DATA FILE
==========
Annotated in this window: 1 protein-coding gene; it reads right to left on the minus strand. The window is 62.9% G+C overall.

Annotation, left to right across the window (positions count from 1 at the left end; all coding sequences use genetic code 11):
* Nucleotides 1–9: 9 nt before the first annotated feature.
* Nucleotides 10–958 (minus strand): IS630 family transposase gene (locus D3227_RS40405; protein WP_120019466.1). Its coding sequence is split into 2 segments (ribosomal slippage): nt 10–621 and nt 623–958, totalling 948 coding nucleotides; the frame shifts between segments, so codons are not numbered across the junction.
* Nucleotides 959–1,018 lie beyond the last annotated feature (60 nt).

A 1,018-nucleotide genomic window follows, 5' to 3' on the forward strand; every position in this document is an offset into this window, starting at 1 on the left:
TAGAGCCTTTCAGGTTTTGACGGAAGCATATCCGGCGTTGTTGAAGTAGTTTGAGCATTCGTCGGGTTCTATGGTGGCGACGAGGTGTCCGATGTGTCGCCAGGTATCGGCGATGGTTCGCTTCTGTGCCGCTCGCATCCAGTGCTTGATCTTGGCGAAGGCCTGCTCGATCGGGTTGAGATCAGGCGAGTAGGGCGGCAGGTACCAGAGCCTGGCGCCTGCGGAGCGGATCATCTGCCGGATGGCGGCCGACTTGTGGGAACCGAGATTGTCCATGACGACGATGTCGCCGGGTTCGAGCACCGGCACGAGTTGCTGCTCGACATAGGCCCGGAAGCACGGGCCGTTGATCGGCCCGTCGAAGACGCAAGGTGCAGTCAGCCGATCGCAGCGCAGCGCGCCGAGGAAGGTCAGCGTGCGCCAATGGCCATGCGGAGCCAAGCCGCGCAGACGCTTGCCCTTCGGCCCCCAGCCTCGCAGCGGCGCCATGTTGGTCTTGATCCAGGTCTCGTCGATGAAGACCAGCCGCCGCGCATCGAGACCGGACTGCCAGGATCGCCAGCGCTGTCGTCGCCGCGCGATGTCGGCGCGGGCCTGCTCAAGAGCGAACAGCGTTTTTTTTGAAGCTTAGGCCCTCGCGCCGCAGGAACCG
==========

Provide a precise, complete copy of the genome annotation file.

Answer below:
Annotated in this window: 1 protein-coding gene; it reads right to left on the minus strand. The window is 62.9% G+C overall.

Annotation, left to right across the window (positions count from 1 at the left end; all coding sequences use genetic code 11):
* Nucleotides 1–9: 9 nt before the first annotated feature.
* Nucleotides 10–958 (minus strand): IS630 family transposase gene (locus D3227_RS40405; protein WP_120019466.1). Its coding sequence is split into 2 segments (ribosomal slippage): nt 10–621 and nt 623–958, totalling 948 coding nucleotides; the frame shifts between segments, so codons are not numbered across the junction.
* Nucleotides 959–1,018 lie beyond the last annotated feature (60 nt).

A 1,018-nucleotide genomic window follows, 5' to 3' on the forward strand; every position in this document is an offset into this window, starting at 1 on the left:
TAGAGCCTTTCAGGTTTTGACGGAAGCATATCCGGCGTTGTTGAAGTAGTTTGAGCATTCGTCGGGTTCTATGGTGGCGACGAGGTGTCCGATGTGTCGCCAGGTATCGGCGATGGTTCGCTTCTGTGCCGCTCGCATCCAGTGCTTGATCTTGGCGAAGGCCTGCTCGATCGGGTTGAGATCAGGCGAGTAGGGCGGCAGGTACCAGAGCCTGGCGCCTGCGGAGCGGATCATCTGCCGGATGGCGGCCGACTTGTGGGAACCGAGATTGTCCATGACGACGATGTCGCCGGGTTCGAGCACCGGCACGAGTTGCTGCTCGACATAGGCCCGGAAGCACGGGCCGTTGATCGGCCCGTCGAAGACGCAAGGTGCAGTCAGCCGATCGCAGCGCAGCGCGCCGAGGAAGGTCAGCGTGCGCCAATGGCCATGCGGAGCCAAGCCGCGCAGACGCTTGCCCTTCGGCCCCCAGCCTCGCAGCGGCGCCATGTTGGTCTTGATCCAGGTCTCGTCGATGAAGACCAGCCGCCGCGCATCGAGACCGGACTGCCAGGATCGCCAGCGCTGTCGTCGCCGCGCGATGTCGGCGCGGGCCTGCTCAAGAGCGAACAGCGTTTTTTTTGAAGCTTAGGCCCTCGCGCCGCAGGAACCG